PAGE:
Bishop of Marseilles and founder of the Oblates of Mary Immaculate (1782–1861).
Born at Aix-en-Provence before the French Revolution and dying before the First Vatican Council, his life was passed in a period of crisis for the Church. He contributed strongly to its resolution by energetic development of a rapidly expanding diocese and by founding a missionary Congregation which has had phenomenal growth, especially in Canada and the USA.
As a child he and his family had been in exile in Italy during the worst excesses of the French Revolution, and as a young man he had heard of Napoleon's imprisonment of Pope Pius VII. He entered the local seminary in 1808 and was ordained priest in 1811. Inspired by missionary ideals, he founded the Missionary Society of Provence for improving the standards of priestly life and through them those of the laity. His zeal was noticed and approved, with the result that he was appointed coadjutor to his uncle, the bishop of Marseilles, whom he succeeded in 1837.
His external appearance and nepotistic appointment recalled the lifestyle of bishops of the ancien régime, but he efficiently tackled the problems of a large port, building new churches, establishing new parishes (some for immigrants), and reforming the administration of the diocese. He also took part in controversies of national importance. Like many of his contemporaries he was in favour of the papacy retaining temporal power, but his Ultramontanism was moderate.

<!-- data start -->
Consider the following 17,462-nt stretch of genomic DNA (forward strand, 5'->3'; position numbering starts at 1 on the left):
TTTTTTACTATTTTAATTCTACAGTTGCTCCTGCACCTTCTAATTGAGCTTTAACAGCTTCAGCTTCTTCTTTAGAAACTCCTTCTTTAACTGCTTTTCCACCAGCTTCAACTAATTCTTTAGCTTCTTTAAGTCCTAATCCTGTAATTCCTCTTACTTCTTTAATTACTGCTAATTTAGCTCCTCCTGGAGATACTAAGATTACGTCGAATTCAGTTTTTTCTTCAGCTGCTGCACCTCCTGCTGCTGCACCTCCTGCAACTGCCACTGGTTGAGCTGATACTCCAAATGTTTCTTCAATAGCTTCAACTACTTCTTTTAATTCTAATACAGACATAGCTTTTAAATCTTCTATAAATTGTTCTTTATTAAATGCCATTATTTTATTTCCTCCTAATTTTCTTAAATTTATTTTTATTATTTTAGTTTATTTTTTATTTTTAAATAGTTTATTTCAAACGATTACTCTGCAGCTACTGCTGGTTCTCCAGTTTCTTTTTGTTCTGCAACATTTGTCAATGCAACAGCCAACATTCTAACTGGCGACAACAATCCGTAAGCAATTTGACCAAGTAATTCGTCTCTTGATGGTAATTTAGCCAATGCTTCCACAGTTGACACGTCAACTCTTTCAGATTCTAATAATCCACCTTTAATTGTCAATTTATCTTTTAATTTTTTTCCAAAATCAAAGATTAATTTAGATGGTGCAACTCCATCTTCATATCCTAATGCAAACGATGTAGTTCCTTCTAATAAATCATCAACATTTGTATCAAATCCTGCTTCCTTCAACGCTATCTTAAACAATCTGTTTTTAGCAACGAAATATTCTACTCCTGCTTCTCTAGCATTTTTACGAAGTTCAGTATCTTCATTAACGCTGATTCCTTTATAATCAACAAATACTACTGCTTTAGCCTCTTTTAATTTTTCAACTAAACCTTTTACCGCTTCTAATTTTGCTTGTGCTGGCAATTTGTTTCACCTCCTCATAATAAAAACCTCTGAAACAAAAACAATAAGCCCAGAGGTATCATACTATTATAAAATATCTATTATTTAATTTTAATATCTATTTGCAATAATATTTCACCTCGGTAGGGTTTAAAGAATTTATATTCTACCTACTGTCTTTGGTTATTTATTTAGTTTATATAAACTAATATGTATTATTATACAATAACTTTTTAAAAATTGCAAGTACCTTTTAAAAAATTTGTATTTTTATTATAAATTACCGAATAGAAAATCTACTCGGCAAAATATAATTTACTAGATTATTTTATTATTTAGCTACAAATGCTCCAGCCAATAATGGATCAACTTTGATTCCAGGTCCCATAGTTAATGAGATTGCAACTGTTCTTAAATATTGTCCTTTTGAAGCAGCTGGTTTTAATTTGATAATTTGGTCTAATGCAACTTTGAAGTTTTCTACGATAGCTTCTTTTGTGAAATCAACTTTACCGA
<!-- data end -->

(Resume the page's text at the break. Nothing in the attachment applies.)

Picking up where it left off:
Meanwhile his Oblates (renamed in 1826) prospered impressively. They took on work in the foreign missions such as South Africa, Ceylon, and South America, initially working in and through seminaries, but later in Canada and the USA they took on the care of parishes also. Most of the bishops in western Canada once belonged to this Congregation, while in the USA their one province developed into five. Charles died in 1861 and was beatified in 1975. He was canonized by Pope John Paul II in 1995. Feast: 21 May.
N.C.E., ix. 522–3;Bibl. SS., ix. 251–5;Lives by R. Boudens (1951) and J. Leflon (3 vols. 1957–65).